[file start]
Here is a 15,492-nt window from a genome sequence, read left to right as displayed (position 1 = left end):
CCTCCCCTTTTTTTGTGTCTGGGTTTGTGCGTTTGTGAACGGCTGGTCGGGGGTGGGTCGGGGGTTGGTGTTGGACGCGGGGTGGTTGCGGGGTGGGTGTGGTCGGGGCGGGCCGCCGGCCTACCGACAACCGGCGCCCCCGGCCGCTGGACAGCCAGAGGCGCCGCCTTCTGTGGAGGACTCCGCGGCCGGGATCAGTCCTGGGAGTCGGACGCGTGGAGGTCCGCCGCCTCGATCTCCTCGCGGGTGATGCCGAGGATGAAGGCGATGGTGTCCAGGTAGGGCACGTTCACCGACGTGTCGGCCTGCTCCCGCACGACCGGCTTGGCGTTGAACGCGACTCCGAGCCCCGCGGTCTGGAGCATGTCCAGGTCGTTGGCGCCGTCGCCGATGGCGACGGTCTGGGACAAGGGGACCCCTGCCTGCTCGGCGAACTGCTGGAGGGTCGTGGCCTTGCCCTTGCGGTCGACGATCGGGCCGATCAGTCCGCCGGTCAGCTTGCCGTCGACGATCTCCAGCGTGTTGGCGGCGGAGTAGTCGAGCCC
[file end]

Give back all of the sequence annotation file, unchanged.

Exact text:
Here is a 15,492-nt window from a genome sequence, read left to right as displayed (position 1 = left end):
CCTCCCCTTTTTTTGTGTCTGGGTTTGTGCGTTTGTGAACGGCTGGTCGGGGGTGGGTCGGGGGTTGGTGTTGGACGCGGGGTGGTTGCGGGGTGGGTGTGGTCGGGGCGGGCCGCCGGCCTACCGACAACCGGCGCCCCCGGCCGCTGGACAGCCAGAGGCGCCGCCTTCTGTGGAGGACTCCGCGGCCGGGATCAGTCCTGGGAGTCGGACGCGTGGAGGTCCGCCGCCTCGATCTCCTCGCGGGTGATGCCGAGGATGAAGGCGATGGTGTCCAGGTAGGGCACGTTCACCGACGTGTCGGCCTGCTCCCGCACGACCGGCTTGGCGTTGAACGCGACTCCGAGCCCCGCGGTCTGGAGCATGTCCAGGTCGTTGGCGCCGTCGCCGATGGCGACGGTCTGGGACAAGGGGACCCCTGCCTGCTCGGCGAACTGCTGGAGGGTCGTGGCCTTGCCCTTGCGGTCGACGATCGGGCCGATCAGTCCGCCGGTCAGCTTGCCGTCGACGATCTCCAGCGTGTTGGCGGCGGAGTAGTCGAGCCC